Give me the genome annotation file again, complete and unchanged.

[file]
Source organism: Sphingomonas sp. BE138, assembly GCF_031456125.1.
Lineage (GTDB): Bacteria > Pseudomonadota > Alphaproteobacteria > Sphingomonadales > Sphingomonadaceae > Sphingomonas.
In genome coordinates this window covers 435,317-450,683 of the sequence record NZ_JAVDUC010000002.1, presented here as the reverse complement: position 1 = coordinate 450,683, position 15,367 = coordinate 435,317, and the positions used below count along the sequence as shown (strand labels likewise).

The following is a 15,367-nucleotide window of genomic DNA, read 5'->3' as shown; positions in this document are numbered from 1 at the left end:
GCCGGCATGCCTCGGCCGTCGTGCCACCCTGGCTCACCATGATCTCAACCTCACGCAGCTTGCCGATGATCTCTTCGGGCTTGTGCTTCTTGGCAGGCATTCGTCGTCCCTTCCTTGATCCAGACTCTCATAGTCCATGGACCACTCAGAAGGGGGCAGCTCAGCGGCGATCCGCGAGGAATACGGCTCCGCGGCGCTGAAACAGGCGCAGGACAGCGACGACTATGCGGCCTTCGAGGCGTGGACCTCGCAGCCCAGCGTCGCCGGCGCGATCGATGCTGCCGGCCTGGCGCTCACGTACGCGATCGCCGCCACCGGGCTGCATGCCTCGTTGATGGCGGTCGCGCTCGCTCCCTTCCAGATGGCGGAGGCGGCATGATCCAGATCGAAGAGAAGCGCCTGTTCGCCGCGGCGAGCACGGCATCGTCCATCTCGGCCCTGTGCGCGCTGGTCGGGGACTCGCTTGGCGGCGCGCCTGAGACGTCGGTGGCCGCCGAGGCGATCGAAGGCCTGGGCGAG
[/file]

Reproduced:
Source organism: Sphingomonas sp. BE138, assembly GCF_031456125.1.
Lineage (GTDB): Bacteria > Pseudomonadota > Alphaproteobacteria > Sphingomonadales > Sphingomonadaceae > Sphingomonas.
In genome coordinates this window covers 435,317-450,683 of the sequence record NZ_JAVDUC010000002.1, presented here as the reverse complement: position 1 = coordinate 450,683, position 15,367 = coordinate 435,317, and the positions used below count along the sequence as shown (strand labels likewise).

The following is a 15,367-nucleotide window of genomic DNA, read 5'->3' as shown; positions in this document are numbered from 1 at the left end:
GCCGGCATGCCTCGGCCGTCGTGCCACCCTGGCTCACCATGATCTCAACCTCACGCAGCTTGCCGATGATCTCTTCGGGCTTGTGCTTCTTGGCAGGCATTCGTCGTCCCTTCCTTGATCCAGACTCTCATAGTCCATGGACCACTCAGAAGGGGGCAGCTCAGCGGCGATCCGCGAGGAATACGGCTCCGCGGCGCTGAAACAGGCGCAGGACAGCGACGACTATGCGGCCTTCGAGGCGTGGACCTCGCAGCCCAGCGTCGCCGGCGCGATCGATGCTGCCGGCCTGGCGCTCACGTACGCGATCGCCGCCACCGGGCTGCATGCCTCGTTGATGGCGGTCGCGCTCGCTCCCTTCCAGATGGCGGAGGCGGCATGATCCAGATCGAAGAGAAGCGCCTGTTCGCCGCGGCGAGCACGGCATCGTCCATCTCGGCCCTGTGCGCGCTGGTCGGGGACTCGCTTGGCGGCGCGCCTGAGACGTCGGTGGCCGCCGAGGCGATCGAAGGCCTGGGCGAG